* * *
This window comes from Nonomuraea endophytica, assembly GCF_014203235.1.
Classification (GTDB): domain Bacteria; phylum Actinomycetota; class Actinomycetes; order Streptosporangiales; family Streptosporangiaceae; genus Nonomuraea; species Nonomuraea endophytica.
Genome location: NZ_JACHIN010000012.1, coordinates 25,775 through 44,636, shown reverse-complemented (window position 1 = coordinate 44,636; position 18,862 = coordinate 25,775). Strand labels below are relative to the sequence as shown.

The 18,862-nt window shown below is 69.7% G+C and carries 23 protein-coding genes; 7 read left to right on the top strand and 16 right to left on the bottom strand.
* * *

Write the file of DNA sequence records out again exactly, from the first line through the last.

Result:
This window comes from Nonomuraea endophytica, assembly GCF_014203235.1.
Classification (GTDB): domain Bacteria; phylum Actinomycetota; class Actinomycetes; order Streptosporangiales; family Streptosporangiaceae; genus Nonomuraea; species Nonomuraea endophytica.
Genome location: NZ_JACHIN010000012.1, coordinates 25,775 through 44,636, shown reverse-complemented (window position 1 = coordinate 44,636; position 18,862 = coordinate 25,775). Strand labels below are relative to the sequence as shown.

The 18,862-nt window shown below is 69.7% G+C and carries 23 protein-coding genes; 7 read left to right on the top strand and 16 right to left on the bottom strand.